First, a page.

For my own part, I was as happy about Laurent making the catch as if I had done it myself. It’s that feeling a fisherman gets when an “inductee” to the sport makes his or her first really big or special catch. It’s like reliving your own “first time”.

I asked Laurent if he’d called his wife to let her know about the fish and where he would clean it. He said to me, “In my house my wife and I have an agreement. I feed and raise the chickens, pigs and livestock, but when it comes time to use the knife, she’s in charge.”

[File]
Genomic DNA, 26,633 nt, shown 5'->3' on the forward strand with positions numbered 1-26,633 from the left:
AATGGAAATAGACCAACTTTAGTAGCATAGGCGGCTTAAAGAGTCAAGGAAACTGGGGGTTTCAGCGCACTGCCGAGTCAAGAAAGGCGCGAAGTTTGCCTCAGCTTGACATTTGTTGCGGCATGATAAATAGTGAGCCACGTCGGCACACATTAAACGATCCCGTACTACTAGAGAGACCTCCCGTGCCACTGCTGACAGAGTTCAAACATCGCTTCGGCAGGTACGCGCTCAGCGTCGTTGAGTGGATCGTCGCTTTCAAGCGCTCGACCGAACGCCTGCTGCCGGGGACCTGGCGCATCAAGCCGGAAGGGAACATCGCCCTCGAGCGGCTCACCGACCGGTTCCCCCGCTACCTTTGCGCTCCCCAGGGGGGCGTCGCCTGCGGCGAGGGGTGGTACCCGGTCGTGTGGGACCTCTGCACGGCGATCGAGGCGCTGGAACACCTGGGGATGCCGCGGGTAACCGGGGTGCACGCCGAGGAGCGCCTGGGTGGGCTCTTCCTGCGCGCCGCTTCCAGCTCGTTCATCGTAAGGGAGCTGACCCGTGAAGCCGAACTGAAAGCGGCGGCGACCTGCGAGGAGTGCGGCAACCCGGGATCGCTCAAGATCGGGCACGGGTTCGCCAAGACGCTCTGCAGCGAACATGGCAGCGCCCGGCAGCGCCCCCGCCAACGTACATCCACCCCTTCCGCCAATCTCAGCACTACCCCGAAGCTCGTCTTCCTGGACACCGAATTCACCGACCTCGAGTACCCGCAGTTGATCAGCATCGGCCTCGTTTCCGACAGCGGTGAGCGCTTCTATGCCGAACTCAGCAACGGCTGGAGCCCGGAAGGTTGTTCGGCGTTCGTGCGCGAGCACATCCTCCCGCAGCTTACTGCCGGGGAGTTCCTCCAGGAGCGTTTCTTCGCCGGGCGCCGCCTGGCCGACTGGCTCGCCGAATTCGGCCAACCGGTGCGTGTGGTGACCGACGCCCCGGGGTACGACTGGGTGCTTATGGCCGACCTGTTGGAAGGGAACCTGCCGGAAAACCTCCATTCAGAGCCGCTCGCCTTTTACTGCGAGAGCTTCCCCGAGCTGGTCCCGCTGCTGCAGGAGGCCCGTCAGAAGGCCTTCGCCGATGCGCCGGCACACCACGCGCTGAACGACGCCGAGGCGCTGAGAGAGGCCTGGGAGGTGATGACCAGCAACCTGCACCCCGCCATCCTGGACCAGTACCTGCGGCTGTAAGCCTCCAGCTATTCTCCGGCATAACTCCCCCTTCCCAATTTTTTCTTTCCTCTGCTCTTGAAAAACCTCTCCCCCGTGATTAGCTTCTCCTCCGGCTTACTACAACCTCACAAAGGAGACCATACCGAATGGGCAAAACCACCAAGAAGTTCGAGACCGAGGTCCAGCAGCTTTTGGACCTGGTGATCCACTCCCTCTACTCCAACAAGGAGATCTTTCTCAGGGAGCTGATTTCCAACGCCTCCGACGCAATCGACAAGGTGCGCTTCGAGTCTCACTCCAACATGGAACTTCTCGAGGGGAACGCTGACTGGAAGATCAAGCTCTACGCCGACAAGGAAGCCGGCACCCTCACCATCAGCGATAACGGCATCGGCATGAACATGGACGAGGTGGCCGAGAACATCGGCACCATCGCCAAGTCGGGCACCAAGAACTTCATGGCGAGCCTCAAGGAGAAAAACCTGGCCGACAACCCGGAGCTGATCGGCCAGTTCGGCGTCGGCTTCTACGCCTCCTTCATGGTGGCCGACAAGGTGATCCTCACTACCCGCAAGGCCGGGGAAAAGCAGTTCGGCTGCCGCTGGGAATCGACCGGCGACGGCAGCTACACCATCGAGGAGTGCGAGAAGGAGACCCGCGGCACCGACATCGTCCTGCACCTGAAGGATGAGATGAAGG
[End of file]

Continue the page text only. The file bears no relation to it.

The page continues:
About an hour after we said our goodbyes for the day, and tipped our guides heavily, I got a message from Laurent that this wife already had two 22 pound fillets in the freezer. So much for “you catch it – you clean it”.  [Are you reading this sweetheart?]

New Member! "Hello, my name is Laurent and I'm an addict."

New Member! (somebody explain the dress code to him...Please.)